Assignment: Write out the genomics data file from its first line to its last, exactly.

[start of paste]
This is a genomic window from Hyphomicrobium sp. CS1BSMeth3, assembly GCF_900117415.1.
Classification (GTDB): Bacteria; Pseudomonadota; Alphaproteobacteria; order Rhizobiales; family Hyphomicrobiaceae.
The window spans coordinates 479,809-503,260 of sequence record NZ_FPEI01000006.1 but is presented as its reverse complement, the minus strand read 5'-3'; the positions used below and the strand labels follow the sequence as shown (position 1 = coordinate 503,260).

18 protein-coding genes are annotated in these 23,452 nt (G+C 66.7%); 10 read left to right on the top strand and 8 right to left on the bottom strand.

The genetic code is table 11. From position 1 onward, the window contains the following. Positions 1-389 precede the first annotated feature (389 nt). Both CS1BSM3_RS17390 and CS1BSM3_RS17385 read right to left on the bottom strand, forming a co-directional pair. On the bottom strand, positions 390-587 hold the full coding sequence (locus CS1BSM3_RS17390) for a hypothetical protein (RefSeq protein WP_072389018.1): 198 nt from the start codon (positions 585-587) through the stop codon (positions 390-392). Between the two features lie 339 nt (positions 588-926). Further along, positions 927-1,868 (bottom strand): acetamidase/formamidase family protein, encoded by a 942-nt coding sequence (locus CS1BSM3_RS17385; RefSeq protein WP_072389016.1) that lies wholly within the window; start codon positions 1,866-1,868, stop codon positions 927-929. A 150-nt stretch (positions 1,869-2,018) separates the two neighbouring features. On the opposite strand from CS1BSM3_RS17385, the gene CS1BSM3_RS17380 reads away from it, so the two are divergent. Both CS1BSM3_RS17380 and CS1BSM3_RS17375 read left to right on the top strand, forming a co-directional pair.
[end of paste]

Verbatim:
This is a genomic window from Hyphomicrobium sp. CS1BSMeth3, assembly GCF_900117415.1.
Classification (GTDB): Bacteria; Pseudomonadota; Alphaproteobacteria; order Rhizobiales; family Hyphomicrobiaceae.
The window spans coordinates 479,809-503,260 of sequence record NZ_FPEI01000006.1 but is presented as its reverse complement, the minus strand read 5'-3'; the positions used below and the strand labels follow the sequence as shown (position 1 = coordinate 503,260).

18 protein-coding genes are annotated in these 23,452 nt (G+C 66.7%); 10 read left to right on the top strand and 8 right to left on the bottom strand.

The genetic code is table 11. From position 1 onward, the window contains the following. Positions 1-389 precede the first annotated feature (389 nt). Both CS1BSM3_RS17390 and CS1BSM3_RS17385 read right to left on the bottom strand, forming a co-directional pair. On the bottom strand, positions 390-587 hold the full coding sequence (locus CS1BSM3_RS17390) for a hypothetical protein (RefSeq protein WP_072389018.1): 198 nt from the start codon (positions 585-587) through the stop codon (positions 390-392). Between the two features lie 339 nt (positions 588-926). Further along, positions 927-1,868 (bottom strand): acetamidase/formamidase family protein, encoded by a 942-nt coding sequence (locus CS1BSM3_RS17385; RefSeq protein WP_072389016.1) that lies wholly within the window; start codon positions 1,866-1,868, stop codon positions 927-929. A 150-nt stretch (positions 1,869-2,018) separates the two neighbouring features. On the opposite strand from CS1BSM3_RS17385, the gene CS1BSM3_RS17380 reads away from it, so the two are divergent. Both CS1BSM3_RS17380 and CS1BSM3_RS17375 read left to right on the top strand, forming a co-directional pair.